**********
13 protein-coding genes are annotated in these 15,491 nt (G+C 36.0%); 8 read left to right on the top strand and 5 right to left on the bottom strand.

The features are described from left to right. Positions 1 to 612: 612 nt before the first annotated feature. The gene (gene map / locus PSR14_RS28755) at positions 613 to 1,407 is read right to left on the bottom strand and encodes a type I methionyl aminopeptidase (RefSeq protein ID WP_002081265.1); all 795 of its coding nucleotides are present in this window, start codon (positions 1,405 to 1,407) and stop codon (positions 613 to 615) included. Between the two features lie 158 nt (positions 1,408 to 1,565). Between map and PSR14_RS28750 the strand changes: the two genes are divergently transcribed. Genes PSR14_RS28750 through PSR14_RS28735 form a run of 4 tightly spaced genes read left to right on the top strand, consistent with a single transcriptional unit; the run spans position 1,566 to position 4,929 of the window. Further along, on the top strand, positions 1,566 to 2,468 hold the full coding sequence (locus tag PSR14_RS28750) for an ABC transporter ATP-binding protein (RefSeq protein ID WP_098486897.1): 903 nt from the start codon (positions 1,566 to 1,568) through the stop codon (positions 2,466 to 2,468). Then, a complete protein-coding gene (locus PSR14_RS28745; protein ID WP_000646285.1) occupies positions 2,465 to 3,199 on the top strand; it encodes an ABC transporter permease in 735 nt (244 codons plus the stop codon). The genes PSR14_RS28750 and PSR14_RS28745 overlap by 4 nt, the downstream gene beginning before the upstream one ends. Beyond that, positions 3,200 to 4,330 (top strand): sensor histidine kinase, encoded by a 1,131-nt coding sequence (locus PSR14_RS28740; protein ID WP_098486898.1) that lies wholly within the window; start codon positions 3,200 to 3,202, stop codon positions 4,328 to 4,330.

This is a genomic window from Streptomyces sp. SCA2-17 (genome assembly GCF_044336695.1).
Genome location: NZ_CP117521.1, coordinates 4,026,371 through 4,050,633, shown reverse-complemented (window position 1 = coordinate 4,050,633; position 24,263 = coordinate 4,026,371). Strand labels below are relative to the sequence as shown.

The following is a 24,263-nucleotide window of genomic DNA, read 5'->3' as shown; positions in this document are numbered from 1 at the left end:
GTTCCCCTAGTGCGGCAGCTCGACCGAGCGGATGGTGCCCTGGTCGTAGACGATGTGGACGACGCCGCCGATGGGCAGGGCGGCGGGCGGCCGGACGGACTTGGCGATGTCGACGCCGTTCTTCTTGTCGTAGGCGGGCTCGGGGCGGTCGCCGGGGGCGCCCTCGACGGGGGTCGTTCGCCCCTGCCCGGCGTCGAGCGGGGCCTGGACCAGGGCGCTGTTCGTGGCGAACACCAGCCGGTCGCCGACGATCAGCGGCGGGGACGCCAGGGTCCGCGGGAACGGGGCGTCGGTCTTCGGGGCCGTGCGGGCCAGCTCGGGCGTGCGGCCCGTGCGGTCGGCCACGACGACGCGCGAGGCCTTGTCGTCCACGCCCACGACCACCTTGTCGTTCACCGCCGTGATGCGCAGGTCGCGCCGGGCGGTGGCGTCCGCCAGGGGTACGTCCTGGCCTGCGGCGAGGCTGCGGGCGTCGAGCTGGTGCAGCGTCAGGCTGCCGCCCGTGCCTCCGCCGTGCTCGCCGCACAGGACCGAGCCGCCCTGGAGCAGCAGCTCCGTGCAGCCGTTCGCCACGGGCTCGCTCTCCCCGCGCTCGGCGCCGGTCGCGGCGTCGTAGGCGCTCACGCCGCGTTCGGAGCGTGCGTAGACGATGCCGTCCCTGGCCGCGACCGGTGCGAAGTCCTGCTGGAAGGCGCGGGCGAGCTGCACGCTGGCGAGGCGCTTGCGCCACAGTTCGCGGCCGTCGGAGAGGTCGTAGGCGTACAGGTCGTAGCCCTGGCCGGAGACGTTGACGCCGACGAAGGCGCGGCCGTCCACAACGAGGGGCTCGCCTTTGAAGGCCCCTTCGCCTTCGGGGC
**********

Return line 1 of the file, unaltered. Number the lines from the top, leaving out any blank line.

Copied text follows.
13 protein-coding genes are annotated in these 15,491 nt (G+C 36.0%); 8 read left to right on the top strand and 5 right to left on the bottom strand.